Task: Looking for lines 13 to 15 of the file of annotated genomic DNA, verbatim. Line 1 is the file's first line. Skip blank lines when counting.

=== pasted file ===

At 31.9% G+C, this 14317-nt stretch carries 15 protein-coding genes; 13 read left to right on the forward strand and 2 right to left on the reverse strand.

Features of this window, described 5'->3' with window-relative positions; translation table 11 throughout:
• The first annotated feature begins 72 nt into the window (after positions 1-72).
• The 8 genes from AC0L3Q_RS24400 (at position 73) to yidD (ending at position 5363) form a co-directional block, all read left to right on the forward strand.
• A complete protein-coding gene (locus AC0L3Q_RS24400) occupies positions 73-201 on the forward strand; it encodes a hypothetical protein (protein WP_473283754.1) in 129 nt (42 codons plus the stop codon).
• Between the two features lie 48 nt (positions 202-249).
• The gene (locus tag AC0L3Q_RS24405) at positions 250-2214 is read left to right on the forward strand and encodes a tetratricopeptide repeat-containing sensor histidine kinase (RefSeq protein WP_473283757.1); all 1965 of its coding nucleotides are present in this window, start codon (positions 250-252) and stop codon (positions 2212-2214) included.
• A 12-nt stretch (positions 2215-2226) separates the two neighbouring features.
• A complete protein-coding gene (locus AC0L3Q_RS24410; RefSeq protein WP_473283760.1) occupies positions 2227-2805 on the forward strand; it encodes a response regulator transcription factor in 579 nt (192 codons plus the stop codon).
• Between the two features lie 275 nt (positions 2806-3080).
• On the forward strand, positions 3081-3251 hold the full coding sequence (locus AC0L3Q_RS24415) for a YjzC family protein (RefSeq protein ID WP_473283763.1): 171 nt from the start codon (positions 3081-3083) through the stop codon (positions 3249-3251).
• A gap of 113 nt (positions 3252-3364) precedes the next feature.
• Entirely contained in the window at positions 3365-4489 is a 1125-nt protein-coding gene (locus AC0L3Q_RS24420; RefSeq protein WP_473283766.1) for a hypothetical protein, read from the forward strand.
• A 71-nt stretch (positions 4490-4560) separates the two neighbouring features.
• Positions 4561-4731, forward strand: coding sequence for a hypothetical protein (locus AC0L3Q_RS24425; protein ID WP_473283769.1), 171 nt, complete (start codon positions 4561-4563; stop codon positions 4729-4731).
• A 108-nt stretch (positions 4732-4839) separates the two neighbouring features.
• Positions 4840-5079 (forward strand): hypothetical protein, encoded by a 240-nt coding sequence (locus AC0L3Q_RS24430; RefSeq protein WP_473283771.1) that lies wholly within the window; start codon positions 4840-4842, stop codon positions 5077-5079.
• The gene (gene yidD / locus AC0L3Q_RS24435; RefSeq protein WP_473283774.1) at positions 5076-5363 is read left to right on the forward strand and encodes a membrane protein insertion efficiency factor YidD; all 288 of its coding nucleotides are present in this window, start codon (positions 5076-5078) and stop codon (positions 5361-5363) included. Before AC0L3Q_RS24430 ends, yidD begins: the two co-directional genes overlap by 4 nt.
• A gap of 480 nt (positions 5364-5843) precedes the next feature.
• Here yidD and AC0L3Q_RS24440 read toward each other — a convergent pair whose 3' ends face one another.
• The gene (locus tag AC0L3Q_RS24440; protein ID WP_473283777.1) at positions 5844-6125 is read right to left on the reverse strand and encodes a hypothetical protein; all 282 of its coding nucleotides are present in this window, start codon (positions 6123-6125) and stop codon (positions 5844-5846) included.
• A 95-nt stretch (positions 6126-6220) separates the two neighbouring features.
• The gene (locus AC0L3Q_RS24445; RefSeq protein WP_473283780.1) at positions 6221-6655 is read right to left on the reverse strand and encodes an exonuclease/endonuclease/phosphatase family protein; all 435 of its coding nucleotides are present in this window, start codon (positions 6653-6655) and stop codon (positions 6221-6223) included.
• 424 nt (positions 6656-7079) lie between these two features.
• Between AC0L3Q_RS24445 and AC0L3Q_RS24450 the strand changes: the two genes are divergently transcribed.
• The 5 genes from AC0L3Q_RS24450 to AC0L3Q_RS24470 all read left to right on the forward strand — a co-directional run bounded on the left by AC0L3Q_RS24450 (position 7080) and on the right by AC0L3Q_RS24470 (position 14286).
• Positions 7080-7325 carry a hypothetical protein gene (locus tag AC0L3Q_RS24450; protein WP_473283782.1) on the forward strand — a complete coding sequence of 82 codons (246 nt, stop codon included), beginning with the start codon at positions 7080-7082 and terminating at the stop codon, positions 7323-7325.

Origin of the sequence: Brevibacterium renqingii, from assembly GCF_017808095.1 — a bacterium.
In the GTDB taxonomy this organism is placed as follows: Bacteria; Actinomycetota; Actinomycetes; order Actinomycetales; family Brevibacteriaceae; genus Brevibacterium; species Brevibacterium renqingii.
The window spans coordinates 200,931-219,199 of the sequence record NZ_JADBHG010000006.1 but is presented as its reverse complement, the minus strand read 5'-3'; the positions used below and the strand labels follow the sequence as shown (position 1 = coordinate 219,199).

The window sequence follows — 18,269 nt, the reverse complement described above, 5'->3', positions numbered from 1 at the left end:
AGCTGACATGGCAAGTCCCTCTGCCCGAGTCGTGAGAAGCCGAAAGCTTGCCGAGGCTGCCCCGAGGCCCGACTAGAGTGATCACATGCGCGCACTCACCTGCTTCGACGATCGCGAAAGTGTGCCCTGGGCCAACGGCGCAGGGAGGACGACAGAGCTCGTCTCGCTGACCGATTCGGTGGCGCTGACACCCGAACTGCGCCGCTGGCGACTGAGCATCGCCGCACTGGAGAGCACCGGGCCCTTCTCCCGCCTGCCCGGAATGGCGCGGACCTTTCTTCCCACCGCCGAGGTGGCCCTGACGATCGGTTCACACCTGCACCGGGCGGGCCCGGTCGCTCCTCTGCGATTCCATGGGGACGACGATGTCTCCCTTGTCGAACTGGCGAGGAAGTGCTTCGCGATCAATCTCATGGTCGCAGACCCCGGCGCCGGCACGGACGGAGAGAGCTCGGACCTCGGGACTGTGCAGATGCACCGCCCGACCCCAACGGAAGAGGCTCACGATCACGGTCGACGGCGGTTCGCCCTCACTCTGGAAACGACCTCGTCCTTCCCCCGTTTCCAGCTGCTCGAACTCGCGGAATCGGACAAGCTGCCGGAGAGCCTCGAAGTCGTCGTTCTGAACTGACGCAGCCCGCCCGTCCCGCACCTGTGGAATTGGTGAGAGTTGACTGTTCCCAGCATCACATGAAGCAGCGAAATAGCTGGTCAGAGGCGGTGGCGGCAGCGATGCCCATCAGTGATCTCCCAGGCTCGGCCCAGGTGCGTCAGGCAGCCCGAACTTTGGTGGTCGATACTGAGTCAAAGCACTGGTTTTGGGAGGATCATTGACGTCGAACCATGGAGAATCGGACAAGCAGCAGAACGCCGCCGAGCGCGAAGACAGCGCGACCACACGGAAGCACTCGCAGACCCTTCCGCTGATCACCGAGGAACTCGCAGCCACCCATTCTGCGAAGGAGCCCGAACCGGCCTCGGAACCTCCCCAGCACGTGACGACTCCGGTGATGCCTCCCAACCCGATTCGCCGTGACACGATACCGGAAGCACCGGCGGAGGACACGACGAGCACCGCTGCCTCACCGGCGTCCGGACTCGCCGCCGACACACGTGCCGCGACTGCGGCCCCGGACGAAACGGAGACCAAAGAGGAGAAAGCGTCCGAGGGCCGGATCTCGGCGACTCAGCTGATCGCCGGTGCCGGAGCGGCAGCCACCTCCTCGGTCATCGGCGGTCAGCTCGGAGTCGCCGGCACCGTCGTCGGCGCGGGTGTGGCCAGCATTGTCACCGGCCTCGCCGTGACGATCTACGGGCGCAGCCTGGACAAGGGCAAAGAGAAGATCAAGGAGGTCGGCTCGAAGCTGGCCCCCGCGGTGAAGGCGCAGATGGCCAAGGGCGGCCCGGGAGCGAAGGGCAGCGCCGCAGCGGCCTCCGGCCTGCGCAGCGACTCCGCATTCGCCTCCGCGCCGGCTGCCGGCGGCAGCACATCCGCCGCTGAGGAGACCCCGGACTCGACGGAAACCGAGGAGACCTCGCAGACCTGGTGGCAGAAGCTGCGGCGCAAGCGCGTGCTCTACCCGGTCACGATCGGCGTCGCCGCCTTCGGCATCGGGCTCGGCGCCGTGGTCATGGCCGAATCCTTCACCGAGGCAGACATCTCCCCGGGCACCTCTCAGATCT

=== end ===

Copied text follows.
• Entirely contained in the window at positions 3365-4489 is a 1125-nt protein-coding gene (locus AC0L3Q_RS24420; RefSeq protein WP_473283766.1) for a hypothetical protein, read from the forward strand.
• A 71-nt stretch (positions 4490-4560) separates the two neighbouring features.
• Positions 4561-4731, forward strand: coding sequence for a hypothetical protein (locus AC0L3Q_RS24425; protein ID WP_473283769.1), 171 nt, complete (start codon positions 4561-4563; stop codon positions 4729-4731).